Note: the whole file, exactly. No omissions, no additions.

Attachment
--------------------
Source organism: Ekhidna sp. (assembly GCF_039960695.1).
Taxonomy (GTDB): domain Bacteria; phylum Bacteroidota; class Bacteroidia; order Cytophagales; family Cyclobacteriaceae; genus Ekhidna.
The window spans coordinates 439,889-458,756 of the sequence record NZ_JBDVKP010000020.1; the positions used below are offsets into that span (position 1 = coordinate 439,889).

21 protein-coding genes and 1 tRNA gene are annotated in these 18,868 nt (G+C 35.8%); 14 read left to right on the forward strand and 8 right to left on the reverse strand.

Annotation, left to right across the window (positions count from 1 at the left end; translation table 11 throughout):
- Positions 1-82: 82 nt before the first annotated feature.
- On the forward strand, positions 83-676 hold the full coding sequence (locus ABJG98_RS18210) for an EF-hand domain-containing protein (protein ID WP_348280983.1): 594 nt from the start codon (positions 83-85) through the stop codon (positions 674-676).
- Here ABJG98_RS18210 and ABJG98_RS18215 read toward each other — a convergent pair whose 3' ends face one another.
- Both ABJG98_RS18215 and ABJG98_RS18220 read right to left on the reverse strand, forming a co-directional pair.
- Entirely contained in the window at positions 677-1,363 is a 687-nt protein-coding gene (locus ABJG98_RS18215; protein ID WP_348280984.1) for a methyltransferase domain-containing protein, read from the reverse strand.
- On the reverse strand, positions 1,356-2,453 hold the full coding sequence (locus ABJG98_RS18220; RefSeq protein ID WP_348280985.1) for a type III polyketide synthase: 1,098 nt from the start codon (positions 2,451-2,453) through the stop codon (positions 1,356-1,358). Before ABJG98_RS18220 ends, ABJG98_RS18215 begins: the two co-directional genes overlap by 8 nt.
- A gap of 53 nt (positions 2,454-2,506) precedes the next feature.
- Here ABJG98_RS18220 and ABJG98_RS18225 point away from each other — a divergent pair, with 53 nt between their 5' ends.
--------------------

Source organism: Ekhidna sp. (assembly GCF_039960695.1).
Taxonomy (GTDB): domain Bacteria; phylum Bacteroidota; class Bacteroidia; order Cytophagales; family Cyclobacteriaceae; genus Ekhidna.
The window spans coordinates 439,889-458,756 of the sequence record NZ_JBDVKP010000020.1; the positions used below are offsets into that span (position 1 = coordinate 439,889).

21 protein-coding genes and 1 tRNA gene are annotated in these 18,868 nt (G+C 35.8%); 14 read left to right on the forward strand and 8 right to left on the reverse strand.

Annotation, left to right across the window (positions count from 1 at the left end; translation table 11 throughout):
- Positions 1-82: 82 nt before the first annotated feature.
- On the forward strand, positions 83-676 hold the full coding sequence (locus ABJG98_RS18210) for an EF-hand domain-containing protein (protein ID WP_348280983.1): 594 nt from the start codon (positions 83-85) through the stop codon (positions 674-676).
- Here ABJG98_RS18210 and ABJG98_RS18215 read toward each other — a convergent pair whose 3' ends face one another.
- Both ABJG98_RS18215 and ABJG98_RS18220 read right to left on the reverse strand, forming a co-directional pair.
- Entirely contained in the window at positions 677-1,363 is a 687-nt protein-coding gene (locus ABJG98_RS18215; protein ID WP_348280984.1) for a methyltransferase domain-containing protein, read from the reverse strand.
- On the reverse strand, positions 1,356-2,453 hold the full coding sequence (locus ABJG98_RS18220; RefSeq protein ID WP_348280985.1) for a type III polyketide synthase: 1,098 nt from the start codon (positions 2,451-2,453) through the stop codon (positions 1,356-1,358). Before ABJG98_RS18220 ends, ABJG98_RS18215 begins: the two co-directional genes overlap by 8 nt.
- A gap of 53 nt (positions 2,454-2,506) precedes the next feature.
- Here ABJG98_RS18220 and ABJG98_RS18225 point away from each other — a divergent pair, with 53 nt between their 5' ends.